If you haven’t had the opportunity to go in and see what Facebook is all about, I recommend you carve some time into your schedule and get up to speed. According to their website, “Facebook is a social utility that helps people communicate more efficiently with their friends, family and coworkers. The company develops technologies that facilitate the sharing of information through the social graph, the digital mapping of people’s real-world social connections.” After giving Facebook a spin for the past week, I have to say that it is a fairly remarkable piece of technology that has some real potential for use by the orchestra field…
At the core of Facebook is the activity of “making friends” which is accomplished by both active and passive means. You can either send invitations to someone to become your friend or wait for others to approach you. Being someone’s friend allows you access to their profile and vise versa.
Although that process sounds straightforward, Facebook attempts to create as many intersections between individuals as possible and the do more than a fiar job at finding connections that you might have otherwise overlooked. One of the more clear-cut methods to finding friends is to upload all of your email addresses and Facebook will go out and find anyone on that list and invite them to be your friend.
Personally, that method crosses an Orwellian line and I would never dream of giving my address book to a third party resource regardless of how much they profess to keep information secure. Fortunately, there are plenty of other ways to run across people you already know or find new friends with similar interests.
The really fun part of Facebook that has potential for this business is the ability to create a variety of custom apps that tie people together via their interest in classical music. Instead of throwing out a few examples, take 15 minutes out of your day at some point this week and create a Facebook account for yourself and go exploring. Keep in mind, unless you want to be a virtual hermit, you’ll have to let others see at least part of your profile at some point so use some common sense: don’t put anything in your profile you wouldn’t want the general public to know.
In the meantime, I’m interested in hearing back from readers to see how they think something like Facebook could serve as a useful tool to not only attract an audience but help them grow into becoming sincere stakeholders in their respective orchestra.
Oh, and if you already have a Facebook profile (or plan on creating one this week) don’t forget to send me an invitation so we can be friends…
4 thoughts on “Will You Be My Friend?”
Do you know that there are 41 Andrew or Drew McManuses on Facebook? This is one of the limitations on Facebook-unless I didn’t know what Drew looks like from his website or the fact that he lives in Chicago, I’d have never known which Drew to invite to be my friend. Also, some orchestras exist as Facebook groups created by fans (awesome) and as institutional members. This could easily be confusing for patrons.
Another quick thought-you need to have someone within your organization to maintain your institutional Facebook profile on a consistent basis. An organization (which shall remain nameless) that I’ve worked with had Facebook & MySpace pages designed by an intern. They look nice, but they haven’t been updated since late August. The intern has since left, and the pages just sit, probably because staffers have too much else to do, or it isn’t part of their duties. People won’t visit websites that have static content for weeks…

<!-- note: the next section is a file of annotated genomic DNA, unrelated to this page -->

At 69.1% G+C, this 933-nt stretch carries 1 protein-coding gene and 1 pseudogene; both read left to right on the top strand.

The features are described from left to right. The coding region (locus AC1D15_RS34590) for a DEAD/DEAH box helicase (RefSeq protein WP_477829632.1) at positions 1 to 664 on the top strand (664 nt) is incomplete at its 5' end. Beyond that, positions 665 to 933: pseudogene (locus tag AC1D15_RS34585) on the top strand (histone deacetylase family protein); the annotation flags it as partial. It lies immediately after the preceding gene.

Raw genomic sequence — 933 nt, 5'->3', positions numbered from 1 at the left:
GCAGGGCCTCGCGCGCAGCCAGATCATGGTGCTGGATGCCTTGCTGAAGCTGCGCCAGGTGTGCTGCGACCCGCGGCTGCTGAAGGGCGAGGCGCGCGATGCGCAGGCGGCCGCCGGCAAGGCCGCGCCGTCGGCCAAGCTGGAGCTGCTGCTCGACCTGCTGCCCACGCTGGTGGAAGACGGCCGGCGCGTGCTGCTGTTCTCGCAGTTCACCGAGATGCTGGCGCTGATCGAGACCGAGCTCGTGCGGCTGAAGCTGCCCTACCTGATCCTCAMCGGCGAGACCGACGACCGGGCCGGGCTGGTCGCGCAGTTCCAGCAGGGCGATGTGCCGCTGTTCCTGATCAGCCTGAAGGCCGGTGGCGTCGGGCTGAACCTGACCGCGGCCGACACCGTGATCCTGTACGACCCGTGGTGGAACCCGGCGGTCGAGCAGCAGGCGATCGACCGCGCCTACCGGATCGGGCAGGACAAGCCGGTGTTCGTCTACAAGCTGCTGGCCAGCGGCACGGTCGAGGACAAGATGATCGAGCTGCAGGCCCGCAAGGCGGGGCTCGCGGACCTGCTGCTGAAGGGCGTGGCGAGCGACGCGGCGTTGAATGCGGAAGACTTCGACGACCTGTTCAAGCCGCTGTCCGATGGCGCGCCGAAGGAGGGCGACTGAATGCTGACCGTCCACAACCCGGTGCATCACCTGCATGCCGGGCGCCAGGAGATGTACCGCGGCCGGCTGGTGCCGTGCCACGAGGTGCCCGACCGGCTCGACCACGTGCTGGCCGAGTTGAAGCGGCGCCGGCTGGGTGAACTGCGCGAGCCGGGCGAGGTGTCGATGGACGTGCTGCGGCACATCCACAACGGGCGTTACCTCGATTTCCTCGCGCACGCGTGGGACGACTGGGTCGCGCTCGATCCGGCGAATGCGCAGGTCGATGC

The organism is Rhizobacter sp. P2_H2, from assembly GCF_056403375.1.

Those are my quick 2 cents…don’t get me wrong, I’m all for using Facebook, but I think time & resources need to be directed towards an organization’s Facebook page for it to be successful.
I’ve run across this problem a few times as I attempt to find friends I have been out of touch with for years and am not sure where they have been. When you aren’t friend’s with someone on facebook you are not allowed to view their profile, however, facebook does allow you to view all their friends and also lets you see what mutual friends you have. So finding Drew on facebook, by a little sleuthing work (known in the college lingo as “facebook stalking”), if their were two “Drew McManuses” on the site, I could view their friends and see that one has the majority of their friends with pictures of them holding instruments or having attended music schools and then infer that this is most likely the one with the weblog on orchestra management.
Shouldn’t well all be practicing?
I’ve been thinking about the Facebook question for the last few days. I’m certain that it can be a very useful tool, but it’s the “how” that I haven’t quite worked out yet. In the case of the orchestra I work for (the Mid-Atlantic Symphony Orchestra, a small regional orchestra performing in Maryland and Delaware), we play in a relatively rural area with a high concentration of retirees. These retirees are unlikely to use Facebook, so it’s probably not a very good method to reach that segment of our audience.
But people in their teens, twenties, and on into middle age are more likely to use Facebook. The question is, how to get them to connect with the orchestra on Facebook? Setting up an organizational profile and keeping it updated and interesting is one thing, but getting people to “friend” the orchestra is another. I’d be curious to hear what others think about this.
Once you get them on your friend list, I think there are a lot of great ways Facebook can be used to keep people up to date on what is going on in the organization. You can post status messages, photos, videos…plus (and I think this is important), it’s a way that stakeholders can communicate with the organization (via the wall) in a friendly, relaxed way.